FIG. 4 is a cross-section of a practical embodiment of mould arrangement for use in the present invention;

FIG. 5 is an enlargement of a part of the arrangement shown in FIG'. 4; and

FIG. 6 is an alternative to the arrangement shown in FIG. 6.

Referring to the drawings, in FIG. 1 is shown in perspective a pair of dies suitable for moulding for example a feeding trough. The dies 2 and 4 are complementary and define between them the shape to be moulded (i.e., the moulding cavity). In practice the two dies will be clamped together so as to leave a pinch-off space 6 through which air can escape when the resin is fed in to the die space through the inlet or injection socket 8. When assembled as shown in FIG. 1 the fibre mat will be arranged inside the moulding cavity and will project to the edges and into the pinch-off 6 and as will be seen from FIG. 2 thefibres are pressed together at the pinch-off 6.

Referring again to FIG- 2 the outer periphery 10 of the mould 2 is brought closer to the surface of the die 4 so as to squeeze the fibres but not sufficiently to prevent air escaping through the pinch-off 6. The closing up of the two dies together with the fibres trapped in the narrow opening forms an impedence preventing the waste or resin after injection has ceased. In practice the operator injects the resin into the opening 8 and observes when the resin starts to escape through the opening 6. When the resin appears to have filled the whole of the opening, injection is terminated whereupon further escape is prevented by the impedence.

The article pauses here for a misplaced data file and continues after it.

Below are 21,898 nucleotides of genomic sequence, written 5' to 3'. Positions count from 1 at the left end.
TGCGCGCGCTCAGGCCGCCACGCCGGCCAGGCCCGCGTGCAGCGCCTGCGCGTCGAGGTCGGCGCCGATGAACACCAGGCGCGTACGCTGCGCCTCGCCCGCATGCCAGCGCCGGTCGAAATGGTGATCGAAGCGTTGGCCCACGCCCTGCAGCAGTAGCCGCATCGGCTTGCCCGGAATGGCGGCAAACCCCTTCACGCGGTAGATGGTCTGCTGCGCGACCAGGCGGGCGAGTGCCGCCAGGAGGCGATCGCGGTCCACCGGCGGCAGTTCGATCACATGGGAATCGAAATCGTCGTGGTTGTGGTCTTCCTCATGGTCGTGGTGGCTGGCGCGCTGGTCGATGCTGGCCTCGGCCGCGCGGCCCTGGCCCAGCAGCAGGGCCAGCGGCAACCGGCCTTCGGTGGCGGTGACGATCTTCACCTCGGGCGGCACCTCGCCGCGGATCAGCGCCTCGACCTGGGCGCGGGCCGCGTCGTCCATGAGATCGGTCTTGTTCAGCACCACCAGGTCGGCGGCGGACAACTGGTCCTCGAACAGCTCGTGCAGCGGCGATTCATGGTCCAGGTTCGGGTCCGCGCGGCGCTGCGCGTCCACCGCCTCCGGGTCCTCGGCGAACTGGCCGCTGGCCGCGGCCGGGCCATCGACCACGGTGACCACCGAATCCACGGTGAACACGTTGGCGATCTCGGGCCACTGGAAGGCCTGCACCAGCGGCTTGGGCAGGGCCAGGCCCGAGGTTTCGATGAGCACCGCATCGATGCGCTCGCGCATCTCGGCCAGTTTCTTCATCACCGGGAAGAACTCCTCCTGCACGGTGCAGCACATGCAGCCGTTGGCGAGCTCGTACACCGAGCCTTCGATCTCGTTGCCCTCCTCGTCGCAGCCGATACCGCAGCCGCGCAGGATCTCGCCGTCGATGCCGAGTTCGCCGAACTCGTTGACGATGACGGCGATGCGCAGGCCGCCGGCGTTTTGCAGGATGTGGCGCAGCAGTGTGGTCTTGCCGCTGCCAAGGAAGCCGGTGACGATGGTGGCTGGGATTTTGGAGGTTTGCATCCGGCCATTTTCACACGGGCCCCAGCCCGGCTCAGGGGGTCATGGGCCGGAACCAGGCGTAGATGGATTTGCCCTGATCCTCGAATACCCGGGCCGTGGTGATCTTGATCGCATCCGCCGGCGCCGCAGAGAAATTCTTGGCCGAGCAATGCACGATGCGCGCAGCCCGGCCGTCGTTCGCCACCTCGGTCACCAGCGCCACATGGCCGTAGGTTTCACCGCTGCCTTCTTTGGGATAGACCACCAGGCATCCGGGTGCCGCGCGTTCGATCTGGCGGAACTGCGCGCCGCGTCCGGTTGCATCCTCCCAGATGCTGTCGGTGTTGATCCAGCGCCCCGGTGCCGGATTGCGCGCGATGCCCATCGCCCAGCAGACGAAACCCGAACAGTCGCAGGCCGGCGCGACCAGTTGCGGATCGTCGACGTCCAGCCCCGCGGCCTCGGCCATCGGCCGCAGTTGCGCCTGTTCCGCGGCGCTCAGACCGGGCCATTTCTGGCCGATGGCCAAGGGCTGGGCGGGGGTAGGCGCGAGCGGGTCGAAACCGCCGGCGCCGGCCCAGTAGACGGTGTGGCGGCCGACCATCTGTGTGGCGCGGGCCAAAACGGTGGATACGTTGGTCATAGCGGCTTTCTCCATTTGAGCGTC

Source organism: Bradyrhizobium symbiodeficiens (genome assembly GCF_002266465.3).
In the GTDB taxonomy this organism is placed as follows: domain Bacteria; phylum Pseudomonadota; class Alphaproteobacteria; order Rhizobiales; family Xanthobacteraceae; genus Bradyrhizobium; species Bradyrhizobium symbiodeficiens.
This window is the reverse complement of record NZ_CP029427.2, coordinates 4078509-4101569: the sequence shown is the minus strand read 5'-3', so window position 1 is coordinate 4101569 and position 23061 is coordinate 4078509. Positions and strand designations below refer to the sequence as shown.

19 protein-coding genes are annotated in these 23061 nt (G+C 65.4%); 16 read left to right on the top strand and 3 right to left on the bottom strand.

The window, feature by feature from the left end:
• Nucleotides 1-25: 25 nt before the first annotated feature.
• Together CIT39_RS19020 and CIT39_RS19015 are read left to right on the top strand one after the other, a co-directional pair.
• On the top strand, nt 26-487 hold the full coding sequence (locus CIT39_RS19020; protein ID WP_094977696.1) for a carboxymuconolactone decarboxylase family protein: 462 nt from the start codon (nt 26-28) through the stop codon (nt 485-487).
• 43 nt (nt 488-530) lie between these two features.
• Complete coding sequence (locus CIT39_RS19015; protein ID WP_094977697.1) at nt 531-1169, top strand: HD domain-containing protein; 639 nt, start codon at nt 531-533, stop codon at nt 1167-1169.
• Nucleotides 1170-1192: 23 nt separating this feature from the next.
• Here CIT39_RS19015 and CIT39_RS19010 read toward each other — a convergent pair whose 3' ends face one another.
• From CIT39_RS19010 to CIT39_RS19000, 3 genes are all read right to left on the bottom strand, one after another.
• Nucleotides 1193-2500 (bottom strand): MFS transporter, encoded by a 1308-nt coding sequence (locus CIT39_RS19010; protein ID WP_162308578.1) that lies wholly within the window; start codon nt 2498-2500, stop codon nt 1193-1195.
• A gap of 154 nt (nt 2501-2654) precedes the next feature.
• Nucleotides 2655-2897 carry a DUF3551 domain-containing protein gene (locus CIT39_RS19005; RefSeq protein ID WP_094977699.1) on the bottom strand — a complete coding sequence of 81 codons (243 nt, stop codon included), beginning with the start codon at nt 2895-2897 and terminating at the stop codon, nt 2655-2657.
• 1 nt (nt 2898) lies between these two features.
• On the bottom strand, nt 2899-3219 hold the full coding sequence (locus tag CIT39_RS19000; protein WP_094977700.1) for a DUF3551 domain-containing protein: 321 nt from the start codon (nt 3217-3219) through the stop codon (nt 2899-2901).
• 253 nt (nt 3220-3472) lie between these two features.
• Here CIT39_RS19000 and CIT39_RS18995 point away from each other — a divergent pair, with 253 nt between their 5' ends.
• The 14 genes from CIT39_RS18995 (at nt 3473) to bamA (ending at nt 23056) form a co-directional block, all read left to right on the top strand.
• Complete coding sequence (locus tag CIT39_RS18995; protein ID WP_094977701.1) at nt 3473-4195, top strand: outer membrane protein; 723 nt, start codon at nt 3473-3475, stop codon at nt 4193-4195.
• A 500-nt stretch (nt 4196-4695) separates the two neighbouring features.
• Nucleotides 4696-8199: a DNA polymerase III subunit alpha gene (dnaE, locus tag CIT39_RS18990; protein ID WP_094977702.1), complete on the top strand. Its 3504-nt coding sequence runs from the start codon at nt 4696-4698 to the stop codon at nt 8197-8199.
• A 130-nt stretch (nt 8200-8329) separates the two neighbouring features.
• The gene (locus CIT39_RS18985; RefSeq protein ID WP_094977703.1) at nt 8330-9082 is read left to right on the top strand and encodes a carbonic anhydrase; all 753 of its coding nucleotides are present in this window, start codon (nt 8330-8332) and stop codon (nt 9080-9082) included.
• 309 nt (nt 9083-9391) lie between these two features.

The apparatus as shown in FIG. 3 comprises conventional charging tanks 12 and 14 which are pressurized through air pressure lines 16 whereby the surface of the resin in the inner containers 118 is depressed so as to force resin through 'the lines 20. The lines 20 converge on a mechanical mixer 22 driven by an air motor 24. The mixer being a purely mechanical device and merely driven by an air motor effects the mixing without introducing air into the resin so that the mixed resin fed from the mixer issues through lines 26 free of air. The line 26 is, when the apparatus is in use, plugged into the feeder 8 of the upper die.

As an alternative to the pressurised tanks pumps may be employed for delivering the resins to the mixer 22, an arrangement comprising two pumps, one for each of the substances to be mixed, obviously being the most suitable.

The nozzle 26 has a morse tapered end for plugging into a complementary morse tapered feeder 8. in general a morse tapered plug is inserted into the feeder 8 after injection.

The pressures required for delivering resin to the mixer will, of course, vary according to the circumstances but in practice we have found that pressures up to 100 lbs. and more generally about 50 lbs. per square inch are adequate for most pusposes.

The whole of the apparatus shown in FIG. 3 can be mounted on a trolley or carriage capable of being easily moved from mould to mould. Thus the apparatus and method of invention are very suitable for line production.